He believes pharma companies will continue to outsource their drug candidates to experienced and reputable CDMOs with development and manufacturing capacity: “Sponsors are also seeking CDMOs as a one-stop shop from API development (small or large molecule), through clinical support and commercial capacity to bring speed and cost efficiencies including supply chain benefits.”
Aurelio Arias, Senior Consultant - European Thought Leadership, IQVIA
Aurelio Arias, Senior Consultant - European Thought Leadership, IQVIA argues that tech companies will continue to penetrate the healthcare sector but will have to quickly realize the importance of firm clinical evidence.
“A large proportion of tech companies have entered healthcare and found it challenging to navigate the numerous stakeholders in a sector where it is not always clear who has the decision-making power to adopt their technologies,” he says. “Start-ups have come to realize that a patient-centric solution, although hugely important, may be of little use if the lack of robust clinical evidence or enhanced efficiency prevents adoption by prescribers and payers.”
He adds that when elegant solutions do present themselves, it does not guarantee an easy journey if it requires the heavily regulated healthcare system to adapt rapidly.
Arias believes that the primary focus of a digital product will shift from simply creating a commercially attractive solution to one that generates robust evidence as start-ups realize that it is outcomes data that leads to greatest adoption.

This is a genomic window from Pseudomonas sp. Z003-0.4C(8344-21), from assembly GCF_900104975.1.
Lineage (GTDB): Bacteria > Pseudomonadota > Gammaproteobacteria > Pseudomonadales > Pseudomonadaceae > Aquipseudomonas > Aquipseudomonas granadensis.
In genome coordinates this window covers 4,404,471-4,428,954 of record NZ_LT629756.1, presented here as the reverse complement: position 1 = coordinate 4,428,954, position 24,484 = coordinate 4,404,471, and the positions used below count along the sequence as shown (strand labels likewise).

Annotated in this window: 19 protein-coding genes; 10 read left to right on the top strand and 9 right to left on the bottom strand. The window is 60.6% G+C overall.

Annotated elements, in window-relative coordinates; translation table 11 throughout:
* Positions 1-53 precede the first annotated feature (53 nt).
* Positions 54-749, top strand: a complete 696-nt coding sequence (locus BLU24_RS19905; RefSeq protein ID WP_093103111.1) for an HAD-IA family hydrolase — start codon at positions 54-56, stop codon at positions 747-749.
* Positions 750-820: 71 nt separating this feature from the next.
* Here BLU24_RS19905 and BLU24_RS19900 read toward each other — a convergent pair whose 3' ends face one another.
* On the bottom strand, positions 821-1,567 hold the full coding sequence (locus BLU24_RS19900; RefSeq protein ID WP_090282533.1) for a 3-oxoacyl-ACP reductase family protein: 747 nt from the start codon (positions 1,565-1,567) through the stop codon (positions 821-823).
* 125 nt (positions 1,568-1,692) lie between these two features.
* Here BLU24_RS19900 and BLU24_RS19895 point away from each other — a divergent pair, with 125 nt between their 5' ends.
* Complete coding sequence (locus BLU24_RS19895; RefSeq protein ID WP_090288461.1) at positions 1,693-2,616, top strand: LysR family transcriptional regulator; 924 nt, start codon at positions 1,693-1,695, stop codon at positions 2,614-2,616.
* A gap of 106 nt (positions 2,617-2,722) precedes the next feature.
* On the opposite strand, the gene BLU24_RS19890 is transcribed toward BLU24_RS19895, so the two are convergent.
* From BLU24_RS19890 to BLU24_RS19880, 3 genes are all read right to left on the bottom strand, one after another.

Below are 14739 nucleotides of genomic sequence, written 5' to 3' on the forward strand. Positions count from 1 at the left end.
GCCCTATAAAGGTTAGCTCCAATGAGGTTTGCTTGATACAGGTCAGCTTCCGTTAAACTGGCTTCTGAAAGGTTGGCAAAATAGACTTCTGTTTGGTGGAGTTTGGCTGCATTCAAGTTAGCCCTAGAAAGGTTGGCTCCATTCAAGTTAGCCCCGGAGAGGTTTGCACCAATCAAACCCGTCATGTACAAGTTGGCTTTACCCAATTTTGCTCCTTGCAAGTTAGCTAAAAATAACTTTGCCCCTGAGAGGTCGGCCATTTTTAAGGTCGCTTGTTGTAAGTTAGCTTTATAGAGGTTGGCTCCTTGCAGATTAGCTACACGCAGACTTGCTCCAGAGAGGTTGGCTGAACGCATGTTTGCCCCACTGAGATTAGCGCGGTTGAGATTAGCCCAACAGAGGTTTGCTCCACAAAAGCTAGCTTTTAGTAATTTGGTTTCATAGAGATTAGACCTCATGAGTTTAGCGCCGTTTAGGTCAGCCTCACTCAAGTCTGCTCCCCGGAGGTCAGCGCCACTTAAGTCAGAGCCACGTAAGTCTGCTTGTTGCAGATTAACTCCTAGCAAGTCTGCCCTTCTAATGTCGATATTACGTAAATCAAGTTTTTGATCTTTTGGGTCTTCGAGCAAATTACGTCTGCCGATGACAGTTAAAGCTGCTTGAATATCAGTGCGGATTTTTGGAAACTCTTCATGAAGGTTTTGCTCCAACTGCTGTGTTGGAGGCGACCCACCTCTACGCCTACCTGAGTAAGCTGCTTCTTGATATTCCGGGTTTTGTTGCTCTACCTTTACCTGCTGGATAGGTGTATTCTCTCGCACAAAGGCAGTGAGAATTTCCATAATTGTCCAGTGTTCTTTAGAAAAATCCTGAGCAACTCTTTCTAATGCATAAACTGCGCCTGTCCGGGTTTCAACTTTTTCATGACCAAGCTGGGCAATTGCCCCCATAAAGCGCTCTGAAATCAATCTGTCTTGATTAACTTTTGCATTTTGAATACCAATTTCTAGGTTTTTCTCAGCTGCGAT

“Healthcare systems are becoming more flexible and experimenting with existing workflows, especially when efficiency is increased,” he says. “Radiology is an example where machine learning software is changing the way radiologists perform their work. Other departments will open up when confronted by actionable insights.”
Eager to learn more? Join us at CPhI North America in Philadelphia, September 9-11, 2020, to meet with more than 500 exhibitors and 5000+ visitors from across the Pharma supply chain, and to attend our free on-site conference. With more than 30 hours of content from thought leaders across drug development, delivery and manufacturing, don’t miss the opportunity to update your knowledge on key industry trends and developments.
Are there any other trends you feel urgently require the industry’s attention? If there is an exciting trend or development you think we should focus on for this year, please get in touch - email Gareth Carpenter at [email protected]